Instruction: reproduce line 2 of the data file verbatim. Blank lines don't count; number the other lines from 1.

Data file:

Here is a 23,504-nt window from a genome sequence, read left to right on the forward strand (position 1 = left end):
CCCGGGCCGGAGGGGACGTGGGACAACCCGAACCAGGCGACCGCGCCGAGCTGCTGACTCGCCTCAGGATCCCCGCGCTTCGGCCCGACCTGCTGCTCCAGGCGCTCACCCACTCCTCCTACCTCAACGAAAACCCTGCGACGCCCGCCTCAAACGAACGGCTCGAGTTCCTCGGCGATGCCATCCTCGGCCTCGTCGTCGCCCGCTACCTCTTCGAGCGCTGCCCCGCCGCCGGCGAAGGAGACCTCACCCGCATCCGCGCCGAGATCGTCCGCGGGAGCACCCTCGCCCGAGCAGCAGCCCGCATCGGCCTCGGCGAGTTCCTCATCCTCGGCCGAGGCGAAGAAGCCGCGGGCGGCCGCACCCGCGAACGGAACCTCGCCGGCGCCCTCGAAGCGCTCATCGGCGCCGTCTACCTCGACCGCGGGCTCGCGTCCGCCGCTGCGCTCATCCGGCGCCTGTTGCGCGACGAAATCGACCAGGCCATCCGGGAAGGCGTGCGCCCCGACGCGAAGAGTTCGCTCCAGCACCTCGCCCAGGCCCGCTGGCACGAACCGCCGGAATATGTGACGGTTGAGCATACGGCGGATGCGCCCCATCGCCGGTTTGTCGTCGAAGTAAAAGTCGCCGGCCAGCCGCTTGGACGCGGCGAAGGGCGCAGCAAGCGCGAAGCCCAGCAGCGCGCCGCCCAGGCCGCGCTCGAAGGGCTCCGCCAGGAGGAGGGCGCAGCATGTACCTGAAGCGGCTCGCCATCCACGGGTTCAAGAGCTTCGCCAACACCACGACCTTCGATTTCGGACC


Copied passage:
CCCGGGCCGGAGGGGACGTGGGACAACCCGAACCAGGCGACCGCGCCGAGCTGCTGACTCGCCTCAGGATCCCCGCGCTTCGGCCCGACCTGCTGCTCCAGGCGCTCACCCACTCCTCCTACCTCAACGAAAACCCTGCGACGCCCGCCTCAAACGAACGGCTCGAGTTCCTCGGCGATGCCATCCTCGGCCTCGTCGTCGCCCGCTACCTCTTCGAGCGCTGCCCCGCCGCCGGCGAAGGAGACCTCACCCGCATCCGCGCCGAGATCGTCCGCGGGAGCACCCTCGCCCGAGCAGCAGCCCGCATCGGCCTCGGCGAGTTCCTCATCCTCGGCCGAGGCGAAGAAGCCGCGGGCGGCCGCACCCGCGAACGGAACCTCGCCGGCGCCCTCGAAGCGCTCATCGGCGCCGTCTACCTCGACCGCGGGCTCGCGTCCGCCGCTGCGCTCATCCGGCGCCTGTTGCGCGACGAAATCGACCAGGCCATCCGGGAAGGCGTGCGCCCCGACGCGAAGAGTTCGCTCCAGCACCTCGCCCAGGCCCGCTGGCACGAACCGCCGGAATATGTGACGGTTGAGCATACGGCGGATGCGCCCCATCGCCGGTTTGTCGTCGAAGTAAAAGTCGCCGGCCAGCCGCTTGGACGCGGCGAAGGGCGCAGCAAGCGCGAAGCCCAGCAGCGCGCCGCCCAGGCCGCGCTCGAAGGGCTCCGCCAGGAGGAGGGCGCAGCATGTACCTGAAGCGGCTCGCCATCCACGGGTTCAAGAGCTTCGCCAACACCACGACCTTCGATTTCGGACC